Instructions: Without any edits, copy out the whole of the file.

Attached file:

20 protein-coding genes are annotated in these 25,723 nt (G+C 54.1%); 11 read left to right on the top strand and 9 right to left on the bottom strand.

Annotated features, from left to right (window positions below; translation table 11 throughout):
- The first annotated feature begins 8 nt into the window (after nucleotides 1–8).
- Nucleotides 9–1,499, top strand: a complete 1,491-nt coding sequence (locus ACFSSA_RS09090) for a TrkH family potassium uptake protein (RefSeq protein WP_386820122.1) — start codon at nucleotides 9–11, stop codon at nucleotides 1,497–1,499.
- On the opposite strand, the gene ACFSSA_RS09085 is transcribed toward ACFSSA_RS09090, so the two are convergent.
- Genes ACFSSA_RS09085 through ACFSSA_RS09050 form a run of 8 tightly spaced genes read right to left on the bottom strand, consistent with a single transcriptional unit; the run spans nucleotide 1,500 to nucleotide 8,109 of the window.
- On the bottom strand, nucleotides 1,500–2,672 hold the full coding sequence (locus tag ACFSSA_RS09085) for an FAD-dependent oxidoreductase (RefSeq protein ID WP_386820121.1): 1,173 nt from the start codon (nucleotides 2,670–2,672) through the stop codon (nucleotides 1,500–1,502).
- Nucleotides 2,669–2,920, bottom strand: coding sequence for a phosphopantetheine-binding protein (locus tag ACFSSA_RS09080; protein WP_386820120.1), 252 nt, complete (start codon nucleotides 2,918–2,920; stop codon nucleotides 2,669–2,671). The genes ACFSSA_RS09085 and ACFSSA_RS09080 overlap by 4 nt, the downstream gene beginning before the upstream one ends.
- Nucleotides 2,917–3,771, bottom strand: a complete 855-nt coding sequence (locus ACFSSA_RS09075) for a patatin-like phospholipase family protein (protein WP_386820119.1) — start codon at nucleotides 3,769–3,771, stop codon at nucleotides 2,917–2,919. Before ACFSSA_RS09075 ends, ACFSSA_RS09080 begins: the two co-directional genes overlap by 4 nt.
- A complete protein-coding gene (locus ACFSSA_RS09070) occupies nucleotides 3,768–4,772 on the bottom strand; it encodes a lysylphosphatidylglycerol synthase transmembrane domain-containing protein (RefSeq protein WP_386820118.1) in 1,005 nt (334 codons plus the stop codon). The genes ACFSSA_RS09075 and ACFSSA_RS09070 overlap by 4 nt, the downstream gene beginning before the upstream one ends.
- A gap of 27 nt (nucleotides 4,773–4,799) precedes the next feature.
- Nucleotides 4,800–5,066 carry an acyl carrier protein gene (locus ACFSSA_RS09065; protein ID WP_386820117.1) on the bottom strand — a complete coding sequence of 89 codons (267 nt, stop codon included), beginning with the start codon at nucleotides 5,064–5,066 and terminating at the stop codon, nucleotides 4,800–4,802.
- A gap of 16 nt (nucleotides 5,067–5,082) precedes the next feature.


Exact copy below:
20 protein-coding genes are annotated in these 25,723 nt (G+C 54.1%); 11 read left to right on the top strand and 9 right to left on the bottom strand.

Annotated features, from left to right (window positions below; translation table 11 throughout):
- The first annotated feature begins 8 nt into the window (after nucleotides 1–8).
- Nucleotides 9–1,499, top strand: a complete 1,491-nt coding sequence (locus ACFSSA_RS09090) for a TrkH family potassium uptake protein (RefSeq protein WP_386820122.1) — start codon at nucleotides 9–11, stop codon at nucleotides 1,497–1,499.
- On the opposite strand, the gene ACFSSA_RS09085 is transcribed toward ACFSSA_RS09090, so the two are convergent.
- Genes ACFSSA_RS09085 through ACFSSA_RS09050 form a run of 8 tightly spaced genes read right to left on the bottom strand, consistent with a single transcriptional unit; the run spans nucleotide 1,500 to nucleotide 8,109 of the window.
- On the bottom strand, nucleotides 1,500–2,672 hold the full coding sequence (locus tag ACFSSA_RS09085) for an FAD-dependent oxidoreductase (RefSeq protein ID WP_386820121.1): 1,173 nt from the start codon (nucleotides 2,670–2,672) through the stop codon (nucleotides 1,500–1,502).
- Nucleotides 2,669–2,920, bottom strand: coding sequence for a phosphopantetheine-binding protein (locus tag ACFSSA_RS09080; protein WP_386820120.1), 252 nt, complete (start codon nucleotides 2,918–2,920; stop codon nucleotides 2,669–2,671). The genes ACFSSA_RS09085 and ACFSSA_RS09080 overlap by 4 nt, the downstream gene beginning before the upstream one ends.
- Nucleotides 2,917–3,771, bottom strand: a complete 855-nt coding sequence (locus ACFSSA_RS09075) for a patatin-like phospholipase family protein (protein WP_386820119.1) — start codon at nucleotides 3,769–3,771, stop codon at nucleotides 2,917–2,919. Before ACFSSA_RS09075 ends, ACFSSA_RS09080 begins: the two co-directional genes overlap by 4 nt.
- A complete protein-coding gene (locus ACFSSA_RS09070) occupies nucleotides 3,768–4,772 on the bottom strand; it encodes a lysylphosphatidylglycerol synthase transmembrane domain-containing protein (RefSeq protein WP_386820118.1) in 1,005 nt (334 codons plus the stop codon). The genes ACFSSA_RS09075 and ACFSSA_RS09070 overlap by 4 nt, the downstream gene beginning before the upstream one ends.
- A gap of 27 nt (nucleotides 4,773–4,799) precedes the next feature.
- Nucleotides 4,800–5,066 carry an acyl carrier protein gene (locus ACFSSA_RS09065; protein ID WP_386820117.1) on the bottom strand — a complete coding sequence of 89 codons (267 nt, stop codon included), beginning with the start codon at nucleotides 5,064–5,066 and terminating at the stop codon, nucleotides 4,800–4,802.
- A gap of 16 nt (nucleotides 5,067–5,082) precedes the next feature.